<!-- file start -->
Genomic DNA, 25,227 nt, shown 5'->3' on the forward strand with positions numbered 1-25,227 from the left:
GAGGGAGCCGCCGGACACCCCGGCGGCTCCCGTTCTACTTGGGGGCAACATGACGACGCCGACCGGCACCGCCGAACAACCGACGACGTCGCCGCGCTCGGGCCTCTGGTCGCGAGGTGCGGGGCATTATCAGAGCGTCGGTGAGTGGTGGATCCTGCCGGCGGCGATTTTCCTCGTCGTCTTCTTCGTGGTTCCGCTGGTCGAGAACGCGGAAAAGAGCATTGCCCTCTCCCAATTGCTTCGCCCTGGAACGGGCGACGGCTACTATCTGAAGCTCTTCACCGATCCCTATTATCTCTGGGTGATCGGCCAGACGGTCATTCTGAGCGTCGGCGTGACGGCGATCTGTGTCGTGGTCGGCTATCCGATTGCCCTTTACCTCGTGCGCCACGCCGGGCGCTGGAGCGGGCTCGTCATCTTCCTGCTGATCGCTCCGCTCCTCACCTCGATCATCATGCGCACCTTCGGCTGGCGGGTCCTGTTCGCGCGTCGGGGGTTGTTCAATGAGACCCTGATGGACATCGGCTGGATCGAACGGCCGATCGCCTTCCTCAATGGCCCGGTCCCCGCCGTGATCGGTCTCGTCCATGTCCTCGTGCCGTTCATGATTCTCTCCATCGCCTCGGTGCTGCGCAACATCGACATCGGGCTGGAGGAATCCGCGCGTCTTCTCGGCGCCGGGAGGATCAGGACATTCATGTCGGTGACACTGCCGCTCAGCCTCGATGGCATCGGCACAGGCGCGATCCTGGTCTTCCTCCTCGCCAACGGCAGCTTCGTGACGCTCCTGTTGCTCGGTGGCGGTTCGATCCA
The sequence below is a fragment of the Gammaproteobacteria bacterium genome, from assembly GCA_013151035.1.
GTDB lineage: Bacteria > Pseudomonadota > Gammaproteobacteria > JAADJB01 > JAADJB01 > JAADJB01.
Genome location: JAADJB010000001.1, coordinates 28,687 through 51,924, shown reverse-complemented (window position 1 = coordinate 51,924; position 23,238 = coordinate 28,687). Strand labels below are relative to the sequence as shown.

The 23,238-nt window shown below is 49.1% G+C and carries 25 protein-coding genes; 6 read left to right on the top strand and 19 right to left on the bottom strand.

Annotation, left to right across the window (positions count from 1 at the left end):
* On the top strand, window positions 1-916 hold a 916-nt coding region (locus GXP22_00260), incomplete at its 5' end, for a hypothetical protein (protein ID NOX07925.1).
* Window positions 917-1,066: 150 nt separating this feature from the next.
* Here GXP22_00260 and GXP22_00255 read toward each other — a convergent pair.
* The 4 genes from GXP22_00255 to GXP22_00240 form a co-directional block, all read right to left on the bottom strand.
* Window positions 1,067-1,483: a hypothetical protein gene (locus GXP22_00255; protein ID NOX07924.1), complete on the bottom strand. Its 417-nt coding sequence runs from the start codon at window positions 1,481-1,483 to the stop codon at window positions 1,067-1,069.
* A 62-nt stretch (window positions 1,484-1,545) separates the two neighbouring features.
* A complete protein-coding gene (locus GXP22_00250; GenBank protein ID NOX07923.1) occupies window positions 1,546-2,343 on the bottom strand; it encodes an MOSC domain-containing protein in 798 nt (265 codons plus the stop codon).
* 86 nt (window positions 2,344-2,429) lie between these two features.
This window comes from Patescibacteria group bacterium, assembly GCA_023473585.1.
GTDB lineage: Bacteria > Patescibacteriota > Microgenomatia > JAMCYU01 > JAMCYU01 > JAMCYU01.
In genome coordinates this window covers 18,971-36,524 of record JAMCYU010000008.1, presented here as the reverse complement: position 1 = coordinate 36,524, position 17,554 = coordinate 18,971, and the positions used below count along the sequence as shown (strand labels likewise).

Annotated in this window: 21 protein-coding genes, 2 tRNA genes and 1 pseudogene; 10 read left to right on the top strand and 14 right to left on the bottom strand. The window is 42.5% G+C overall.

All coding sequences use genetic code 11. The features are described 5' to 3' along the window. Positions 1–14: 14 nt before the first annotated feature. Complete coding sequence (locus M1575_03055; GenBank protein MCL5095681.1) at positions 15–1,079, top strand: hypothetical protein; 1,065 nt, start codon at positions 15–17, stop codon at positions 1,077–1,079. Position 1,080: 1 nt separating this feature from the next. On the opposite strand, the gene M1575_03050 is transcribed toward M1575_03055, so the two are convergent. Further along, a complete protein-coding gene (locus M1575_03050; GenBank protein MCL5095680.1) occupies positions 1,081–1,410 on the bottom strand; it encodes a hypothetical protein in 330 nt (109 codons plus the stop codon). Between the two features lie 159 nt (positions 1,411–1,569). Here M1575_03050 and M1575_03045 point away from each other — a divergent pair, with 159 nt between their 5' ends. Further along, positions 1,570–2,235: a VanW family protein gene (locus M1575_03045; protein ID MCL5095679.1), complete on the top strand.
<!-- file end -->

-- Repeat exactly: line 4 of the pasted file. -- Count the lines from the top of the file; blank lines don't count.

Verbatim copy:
GTDB lineage: Bacteria > Pseudomonadota > Gammaproteobacteria > JAADJB01 > JAADJB01 > JAADJB01.